Insights into health system costs of living and dying in New Zealand – New study

Friday, May 2nd, 2014 | TONY BLAKELY | No Comments

Professor Tony Blakely and Associate Professor Nick Wilson (and on behalf of co-authors June Atkinson, Giorgi Kvizhinadze, Nhung Nghiem, and Heather McLeod)

A study in the NZ Medical Journal shows how public spending on health varies markedly by age and proximity to death (Blakely et al 2014, health system costs). It raises interesting questions about the best use of taxpayer funds for preventing and treating ill health. In this blog we detail the main findings of this study and reflect some of the possible implications. Continue reading

“100% Pure” – Public Health Goal Setting

Thursday, August 15th, 2013 | gibju57p | 2 Comments

Associate Professor Nick Wilson, University of Otago, Wellington


The “100% Pure” marketing of NZ is marketing hype and an easy target for UK tabloid journalists (see this NZ Herald piece). Nevertheless, there is a case for striving to achieve the “100% level” with certain threats to public health – for example, by achieving Smokefree New Zealand by 2025. Continue reading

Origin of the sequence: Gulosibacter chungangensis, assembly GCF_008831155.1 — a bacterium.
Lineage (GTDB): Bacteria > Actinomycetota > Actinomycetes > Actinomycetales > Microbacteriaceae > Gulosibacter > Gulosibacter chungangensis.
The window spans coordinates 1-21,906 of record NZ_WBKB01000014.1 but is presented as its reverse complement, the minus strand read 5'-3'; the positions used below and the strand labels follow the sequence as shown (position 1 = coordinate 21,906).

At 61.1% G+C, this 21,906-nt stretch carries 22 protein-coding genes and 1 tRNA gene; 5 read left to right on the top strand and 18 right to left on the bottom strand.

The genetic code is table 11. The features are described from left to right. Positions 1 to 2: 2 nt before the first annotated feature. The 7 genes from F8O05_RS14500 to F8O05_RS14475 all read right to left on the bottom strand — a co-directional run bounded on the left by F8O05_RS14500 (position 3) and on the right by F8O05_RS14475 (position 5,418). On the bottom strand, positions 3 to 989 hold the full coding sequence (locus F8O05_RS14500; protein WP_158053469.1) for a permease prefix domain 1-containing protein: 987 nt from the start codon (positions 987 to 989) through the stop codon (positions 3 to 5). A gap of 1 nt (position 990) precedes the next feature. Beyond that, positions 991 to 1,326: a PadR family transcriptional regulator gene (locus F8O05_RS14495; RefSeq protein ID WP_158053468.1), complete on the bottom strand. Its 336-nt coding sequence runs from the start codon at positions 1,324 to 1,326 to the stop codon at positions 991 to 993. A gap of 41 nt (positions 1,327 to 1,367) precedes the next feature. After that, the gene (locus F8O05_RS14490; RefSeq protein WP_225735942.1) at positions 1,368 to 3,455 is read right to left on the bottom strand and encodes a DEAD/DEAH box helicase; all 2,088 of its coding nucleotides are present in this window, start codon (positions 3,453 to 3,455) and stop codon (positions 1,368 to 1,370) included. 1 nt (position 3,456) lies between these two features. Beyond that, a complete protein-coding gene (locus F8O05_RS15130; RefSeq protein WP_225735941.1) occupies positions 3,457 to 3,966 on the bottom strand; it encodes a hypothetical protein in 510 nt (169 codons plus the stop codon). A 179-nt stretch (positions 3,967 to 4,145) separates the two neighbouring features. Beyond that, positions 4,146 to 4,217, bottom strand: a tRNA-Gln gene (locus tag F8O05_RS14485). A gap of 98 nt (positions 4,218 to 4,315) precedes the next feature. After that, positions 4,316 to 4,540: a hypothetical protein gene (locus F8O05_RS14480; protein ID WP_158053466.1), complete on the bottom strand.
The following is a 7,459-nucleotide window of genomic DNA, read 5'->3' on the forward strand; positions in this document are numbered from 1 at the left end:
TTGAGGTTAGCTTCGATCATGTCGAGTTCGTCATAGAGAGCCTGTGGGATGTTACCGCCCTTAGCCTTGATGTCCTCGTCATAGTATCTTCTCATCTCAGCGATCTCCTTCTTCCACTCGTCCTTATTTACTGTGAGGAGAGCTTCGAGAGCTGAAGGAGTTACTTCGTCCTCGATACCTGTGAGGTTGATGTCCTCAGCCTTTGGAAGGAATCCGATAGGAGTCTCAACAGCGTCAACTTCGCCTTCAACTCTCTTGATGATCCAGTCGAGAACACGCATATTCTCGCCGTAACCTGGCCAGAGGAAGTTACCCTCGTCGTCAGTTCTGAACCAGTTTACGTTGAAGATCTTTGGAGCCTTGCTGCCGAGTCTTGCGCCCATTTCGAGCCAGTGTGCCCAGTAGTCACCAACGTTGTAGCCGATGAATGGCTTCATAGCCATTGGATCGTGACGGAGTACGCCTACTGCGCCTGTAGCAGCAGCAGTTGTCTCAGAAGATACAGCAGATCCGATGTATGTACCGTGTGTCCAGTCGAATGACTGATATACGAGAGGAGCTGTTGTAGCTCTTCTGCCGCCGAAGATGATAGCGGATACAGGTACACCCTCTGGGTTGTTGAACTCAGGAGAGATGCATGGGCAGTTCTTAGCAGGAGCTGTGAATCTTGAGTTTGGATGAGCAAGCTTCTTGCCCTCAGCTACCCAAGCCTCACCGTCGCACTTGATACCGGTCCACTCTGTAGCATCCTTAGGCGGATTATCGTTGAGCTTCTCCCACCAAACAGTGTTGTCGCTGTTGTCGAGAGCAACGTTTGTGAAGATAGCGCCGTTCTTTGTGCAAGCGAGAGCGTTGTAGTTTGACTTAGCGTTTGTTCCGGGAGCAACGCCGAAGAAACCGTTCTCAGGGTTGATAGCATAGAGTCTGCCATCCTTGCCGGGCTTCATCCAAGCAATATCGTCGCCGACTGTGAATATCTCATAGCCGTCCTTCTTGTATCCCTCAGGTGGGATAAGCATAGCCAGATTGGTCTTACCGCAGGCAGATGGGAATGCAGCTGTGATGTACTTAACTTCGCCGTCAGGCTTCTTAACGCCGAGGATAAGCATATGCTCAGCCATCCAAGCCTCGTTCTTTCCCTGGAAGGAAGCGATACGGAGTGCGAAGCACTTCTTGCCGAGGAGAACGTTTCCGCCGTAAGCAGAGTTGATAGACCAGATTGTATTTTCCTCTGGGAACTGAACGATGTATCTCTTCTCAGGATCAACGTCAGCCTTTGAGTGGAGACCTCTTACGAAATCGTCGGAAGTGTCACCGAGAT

Why don’t we live as long and healthily as we could: social values and decision making

Friday, July 12th, 2013 | TONY BLAKELY | No Comments

Welcome to this Public Health Expert Blog. This blog is going to consider what we could do, and what we probably should not do, to improve public health.  We will traverse the range from birth to end of life care and death, efficiency versus equity, learning from our history to future gazing, opportunity costs, climate change and aging populations, genetics to social determinants, and much more.  Myself and academic colleagues will blog about issues of the day, and issues that should be issues of the day.  We undertake to make this blog informative, relevant, and as evidence-based as possible. Continue reading